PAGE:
18 For you have not come to what may be touched, a blazing fire and darkness and gloom and a tempest 19 and the sound of a trumpet and a voice whose words made the hearers beg that no further messages be spoken to them. 20 For they could not endure the order that was given, “If even a beast touches the mountain, it shall be stoned.” 21 Indeed, so terrifying was the sight that Moses said, “I tremble with fear.” 22 But you have come to Mount Zion and to the city of the living God, the heavenly Jerusalem, and to innumerable angels in festal gathering, 23 and to the assembly[a] of the firstborn who are enrolled in heaven, and to God, the judge of all, and to the spirits of the righteous made perfect,24 and to Jesus, the mediator of a new covenant, and to the sprinkled blood that speaks a better word than the blood of Abel.
25 See that you do not refuse him who is speaking. For if they did not escape when they refused him who warned them on earth, much less will we escape if we reject him who warns from heaven. 26 At that time his voice shook the earth, but now he has promised,“Yet once more I will shake not only the earth but also the heavens.” 27 This phrase, “Yet once more,” indicates the removal of things that are shaken—that is, things that have been made—in order that the things that cannot be shaken may remain. 28 Therefore let us be grateful for receiving a kingdom that cannot be shaken, and thus let us offer to God acceptable worship, with reverence and awe, 29 for our God is a consuming fire. (Hebrews 12:18-29)
This passage from Hebrews speaks to God’s overcomers, to “the assembly of the firstborn who are enrolled in heaven.” This is the group which the Old Testament Levites typify. These are the ones who first come “to Mount Zion and to the city of the living God, the heavenly Jerusalem.” They are also the ones who teach and prepare others to come into the City of God, New Jerusalem, while at the same time they protect them from destruction by attempting to come in to the presence of God too soon. This also explains why the Levites had no natural inheritance. Their inheritance lies within the spiritual realm of heaven itself wherein they will dwell in the very presence of God. God used the tribe of Levi to illustrate the spiritual inheritance of a people who willingly submitted to and obeyed the God of the universe. Spiritual Levites inherit nothing less than New Jerusalem itself!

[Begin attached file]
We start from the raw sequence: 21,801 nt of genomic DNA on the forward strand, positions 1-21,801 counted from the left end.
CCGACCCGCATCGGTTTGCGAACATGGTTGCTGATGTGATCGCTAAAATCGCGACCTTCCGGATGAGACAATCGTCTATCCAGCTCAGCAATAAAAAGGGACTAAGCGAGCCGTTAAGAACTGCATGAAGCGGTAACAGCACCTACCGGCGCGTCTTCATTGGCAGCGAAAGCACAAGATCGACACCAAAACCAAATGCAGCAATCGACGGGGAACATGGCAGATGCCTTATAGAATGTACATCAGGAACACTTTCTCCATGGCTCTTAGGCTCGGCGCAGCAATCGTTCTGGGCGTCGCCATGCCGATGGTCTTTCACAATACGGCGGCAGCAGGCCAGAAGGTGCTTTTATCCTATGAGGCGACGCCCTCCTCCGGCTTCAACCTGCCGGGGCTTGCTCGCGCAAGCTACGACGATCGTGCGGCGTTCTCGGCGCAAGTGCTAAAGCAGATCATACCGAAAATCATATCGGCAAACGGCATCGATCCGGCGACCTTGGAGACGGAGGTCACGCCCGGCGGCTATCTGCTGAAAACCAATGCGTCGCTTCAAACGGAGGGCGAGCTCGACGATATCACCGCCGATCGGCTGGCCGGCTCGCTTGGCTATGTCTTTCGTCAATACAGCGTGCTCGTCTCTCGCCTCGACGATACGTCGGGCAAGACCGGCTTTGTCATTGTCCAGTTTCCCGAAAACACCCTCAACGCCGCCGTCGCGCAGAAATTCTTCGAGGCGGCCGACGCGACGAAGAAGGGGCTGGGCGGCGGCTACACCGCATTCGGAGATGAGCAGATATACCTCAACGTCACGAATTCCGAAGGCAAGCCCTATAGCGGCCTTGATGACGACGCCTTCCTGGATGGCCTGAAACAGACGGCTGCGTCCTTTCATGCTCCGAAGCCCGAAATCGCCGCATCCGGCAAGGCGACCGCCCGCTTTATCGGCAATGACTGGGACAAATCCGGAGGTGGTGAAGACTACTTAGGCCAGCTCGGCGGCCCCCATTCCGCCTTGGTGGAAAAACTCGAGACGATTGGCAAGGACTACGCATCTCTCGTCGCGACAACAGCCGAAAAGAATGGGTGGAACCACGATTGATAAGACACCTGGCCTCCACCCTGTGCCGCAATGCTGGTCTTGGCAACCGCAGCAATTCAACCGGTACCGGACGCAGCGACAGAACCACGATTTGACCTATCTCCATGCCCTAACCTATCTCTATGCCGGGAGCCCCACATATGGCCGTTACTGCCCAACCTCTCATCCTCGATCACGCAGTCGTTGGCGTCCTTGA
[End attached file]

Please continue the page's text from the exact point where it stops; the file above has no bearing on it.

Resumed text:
22 And I saw no temple in the city, for its temple is the Lord God the Almighty and the Lamb. 23 And the city has no need of sun or moon to shine on it, for the glory of God gives it light, and its lamp is the Lamb. 24 By its light will the nations walk, and the kings of the earth will bring their glory into it, 25 and its gates will never be shut by day—and there will be no night there. 26 They will bring into it the glory and the honor of the nations.27 But nothing unclean will ever enter it, nor anyone who does what is detestable or false, but only those who are written in the Lamb’s book of life. (Revelation 21:22-27)
This inheritance, however, does not belong exclusively to prophetic Levi. He simply represents all of the first ones who come into oneness with God. Malachi prophesies Levi’s still future role:
“Behold, I send my messenger, and he will prepare the way before me. And the Lord whom you seek will suddenly come to his temple; and the messenger of the covenant in whom you delight, behold, he is coming, says the Lord of hosts. 2 But who can endure the day of his coming, and who can stand when he appears? For he is like a refiner’s fire and like fullers’ soap. 3 He will sit as a refiner and purifier of silver, and he will purify the sons of Levi and refine them like gold and silver, and they will bring offerings in righteousness to the Lord.[a] 4 Then the offering of Judah and Jerusalem will be pleasing to the Lord as in the days of old and as in former years. (Malachi 3:1-4)
Once Levi has been fully purified, refined, and prepared by his LORD, he will prepare the rest of the world for also coming into Christ’s presence. For if it were not so the decree of utter destruction found in the final verse of the Old Testament would be fulfilled.
[a] “For behold, the day is coming, burning like an oven, when all the arrogant and all evildoers will be stubble. The day that is coming shall set them ablaze, says the Lord of hosts, so that it will leave them neither root nor branch. 2 But for you who fear my name,the sun of righteousness shall rise with healing in its wings. You shall go out leaping like calves from the stall. 3 And you shall tread down the wicked, for they will be ashes under the soles of your feet, on the day when I act, says the Lord of hosts.
4 “Remember the law of my servant Moses, the statutes and rules[b] that I commanded him at Horeb for all Israel.
5 “Behold, I will send you Elijah the prophet before the great and awesome day of theLord comes. 6 And he will turn the hearts of fathers to their children and the hearts of children to their fathers, lest I come and strike the land with a decree of utter destruction.” (Malachi 4)
Thus we see Christ’s Passover worked out in its fullness. The first Passover saved only the firstborn of Israel. God then substituted the entire tribe of Levi for these firstborn and placed upon them the mantel of bringing all Israel into God’s presence. These Levites then foreshadowed the manchild of Revelation, the firstborn sons of God in the exact image of their Creator and Father. They will become the messengers who are fully empowered to bring the entire earth into the knowledge and obedience of God. For otherwise the LORD would, as most suspect, come and strike the land with a decree of utter destruction. How wonderful and how merciful is our God!